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Society & Culture of Iceland home > Icelandic Impression > Society & Culture of Iceland

Iceland is the most sparsely populated country in Europe with an average about three inhabitants per square km. Almost four-fifths of the country are uninhabited and mostly uninhabitable, the population being concentrated in a narrow coastal belt, valleys and the southwest corner of the country. In July 2006 Iceland's population totalled 304.334 people of which around 190.000 lived in the capital, Reykjavik, and surrounding areas. Iceland is a progressive modern European society with a high standard of living and a high level of technology and education.

(1) Education

The level of education is high in Iceland. Literacy has been universal in Iceland since the end of the eighteenth century. In 1907 school attendance was made obligatory for all children aged 10-14. In 1946 compulsory school attendance was extended, and at present it covers the ages between seven and 16. Those who wish to continue their education either go to various specialized schools or to secondary schools.

A fundamental principle of Iceland's educational system is that everyone shall be given an equal opportunity to acquire an education, irrespective of sex, economic status, residential location, religion, possible handicaps, or cultural or social background. Another important objective is to maintain and enhance the quality of the Icelandic educational system in order to offer Icelandic students internationally competitive training. Under law, everyone is entitled to free compulsory, primary, upper-secondary and university-level education. Education in Iceland has traditionally been organized within the public sector, but an increasing number of private institutions are now being operated within the school system. It is the government's policy to encourage the establishment of private schools and to enhance competition in the educational system.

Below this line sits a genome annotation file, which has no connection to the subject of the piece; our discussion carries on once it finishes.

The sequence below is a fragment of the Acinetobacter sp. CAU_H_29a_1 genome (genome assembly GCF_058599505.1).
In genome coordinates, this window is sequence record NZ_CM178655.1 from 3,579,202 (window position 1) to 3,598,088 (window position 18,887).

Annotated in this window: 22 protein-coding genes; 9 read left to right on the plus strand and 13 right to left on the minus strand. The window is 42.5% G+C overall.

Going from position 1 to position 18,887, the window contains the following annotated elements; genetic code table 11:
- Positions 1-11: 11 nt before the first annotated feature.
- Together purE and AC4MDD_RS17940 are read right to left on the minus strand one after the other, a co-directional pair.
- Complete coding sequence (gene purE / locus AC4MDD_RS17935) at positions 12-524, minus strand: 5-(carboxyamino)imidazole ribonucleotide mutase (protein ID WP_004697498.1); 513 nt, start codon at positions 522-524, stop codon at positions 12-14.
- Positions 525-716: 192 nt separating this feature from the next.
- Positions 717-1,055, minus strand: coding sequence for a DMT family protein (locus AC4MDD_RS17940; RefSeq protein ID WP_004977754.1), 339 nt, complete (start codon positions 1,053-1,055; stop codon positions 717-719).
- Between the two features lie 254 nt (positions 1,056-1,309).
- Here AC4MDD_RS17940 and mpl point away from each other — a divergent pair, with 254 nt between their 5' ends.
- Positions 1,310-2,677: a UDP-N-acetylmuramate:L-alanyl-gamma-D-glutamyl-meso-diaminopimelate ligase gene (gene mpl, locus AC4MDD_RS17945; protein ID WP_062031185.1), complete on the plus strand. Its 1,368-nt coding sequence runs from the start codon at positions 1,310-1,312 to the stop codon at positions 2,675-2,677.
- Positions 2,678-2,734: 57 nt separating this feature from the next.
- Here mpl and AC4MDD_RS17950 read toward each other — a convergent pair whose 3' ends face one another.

In 1998, the Minister of Education, Science and Culture, announced an educational initiative by launching an ambitious new school policy for the primary and upper secondary levels. This new initiative aims at providing Icelandic students with an education that is comparable to the best in the world. The essence of the new school policy is an attempt at creating an efficient and flexible educational system that focuses on the needs of individual students, increases student choice and at the same time instils academic discipline, good working skills, healthy competition and enhanced student responsibility in their studies. 

(2) Health Services Iceland